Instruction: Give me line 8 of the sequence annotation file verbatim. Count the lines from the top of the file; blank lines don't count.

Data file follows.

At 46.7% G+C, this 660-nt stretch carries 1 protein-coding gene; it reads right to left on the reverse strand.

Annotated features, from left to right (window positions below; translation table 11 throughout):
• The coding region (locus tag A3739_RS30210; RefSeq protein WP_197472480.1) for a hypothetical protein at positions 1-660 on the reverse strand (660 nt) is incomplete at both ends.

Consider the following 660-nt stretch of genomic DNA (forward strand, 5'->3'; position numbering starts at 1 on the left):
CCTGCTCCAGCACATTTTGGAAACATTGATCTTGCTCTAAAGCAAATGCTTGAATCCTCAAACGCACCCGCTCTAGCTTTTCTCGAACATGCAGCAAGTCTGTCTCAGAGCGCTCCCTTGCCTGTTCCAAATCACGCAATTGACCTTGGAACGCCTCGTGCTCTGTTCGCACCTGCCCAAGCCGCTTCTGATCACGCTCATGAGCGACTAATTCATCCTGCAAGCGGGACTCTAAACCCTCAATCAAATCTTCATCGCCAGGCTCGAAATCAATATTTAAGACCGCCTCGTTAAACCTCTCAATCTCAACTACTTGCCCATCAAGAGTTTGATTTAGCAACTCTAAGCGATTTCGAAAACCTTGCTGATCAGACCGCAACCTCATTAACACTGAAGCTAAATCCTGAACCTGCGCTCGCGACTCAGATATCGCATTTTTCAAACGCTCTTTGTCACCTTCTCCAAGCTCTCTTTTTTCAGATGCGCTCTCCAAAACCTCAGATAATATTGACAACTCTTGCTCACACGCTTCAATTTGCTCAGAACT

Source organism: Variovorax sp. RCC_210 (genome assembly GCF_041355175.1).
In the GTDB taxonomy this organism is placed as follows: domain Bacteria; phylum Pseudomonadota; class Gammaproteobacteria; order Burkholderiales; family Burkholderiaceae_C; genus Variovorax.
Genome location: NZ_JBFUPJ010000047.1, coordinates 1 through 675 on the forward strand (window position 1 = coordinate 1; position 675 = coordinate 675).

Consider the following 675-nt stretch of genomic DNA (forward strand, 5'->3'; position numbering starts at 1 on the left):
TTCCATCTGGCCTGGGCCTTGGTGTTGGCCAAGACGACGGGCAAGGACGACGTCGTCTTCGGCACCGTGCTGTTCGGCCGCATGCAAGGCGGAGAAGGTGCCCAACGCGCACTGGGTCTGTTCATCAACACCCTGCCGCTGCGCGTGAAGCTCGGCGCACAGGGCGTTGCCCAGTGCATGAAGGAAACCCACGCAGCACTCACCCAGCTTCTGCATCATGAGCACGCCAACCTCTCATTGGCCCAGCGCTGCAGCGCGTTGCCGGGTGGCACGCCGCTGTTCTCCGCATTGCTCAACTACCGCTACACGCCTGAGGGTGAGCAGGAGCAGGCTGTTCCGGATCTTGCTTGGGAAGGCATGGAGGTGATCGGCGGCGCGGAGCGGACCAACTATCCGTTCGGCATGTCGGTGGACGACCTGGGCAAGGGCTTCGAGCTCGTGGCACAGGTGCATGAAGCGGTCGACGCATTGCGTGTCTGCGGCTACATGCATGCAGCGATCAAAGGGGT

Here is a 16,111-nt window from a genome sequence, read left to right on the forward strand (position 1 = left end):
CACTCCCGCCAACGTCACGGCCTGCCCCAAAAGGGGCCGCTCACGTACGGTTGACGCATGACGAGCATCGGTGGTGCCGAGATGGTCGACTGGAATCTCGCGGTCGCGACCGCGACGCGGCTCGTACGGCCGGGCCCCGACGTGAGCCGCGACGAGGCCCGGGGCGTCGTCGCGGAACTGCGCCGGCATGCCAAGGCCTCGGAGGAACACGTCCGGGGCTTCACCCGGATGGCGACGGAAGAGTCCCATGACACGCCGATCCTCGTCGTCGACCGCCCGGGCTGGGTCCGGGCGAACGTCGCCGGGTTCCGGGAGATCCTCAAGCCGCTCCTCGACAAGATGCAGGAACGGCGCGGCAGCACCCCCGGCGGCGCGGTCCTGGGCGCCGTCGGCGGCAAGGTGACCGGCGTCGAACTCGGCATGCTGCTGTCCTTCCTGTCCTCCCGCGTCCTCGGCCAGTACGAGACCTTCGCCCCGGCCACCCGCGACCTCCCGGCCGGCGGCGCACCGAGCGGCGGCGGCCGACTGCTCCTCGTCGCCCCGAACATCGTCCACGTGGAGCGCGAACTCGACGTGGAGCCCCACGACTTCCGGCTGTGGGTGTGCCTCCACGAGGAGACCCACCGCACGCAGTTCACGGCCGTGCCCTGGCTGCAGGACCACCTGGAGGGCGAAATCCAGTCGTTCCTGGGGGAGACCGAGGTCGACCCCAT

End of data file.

Genome location: NZ_JBFUPJ010000047.1, coordinates 1 through 675 on the forward strand (window position 1 = coordinate 1; position 675 = coordinate 675).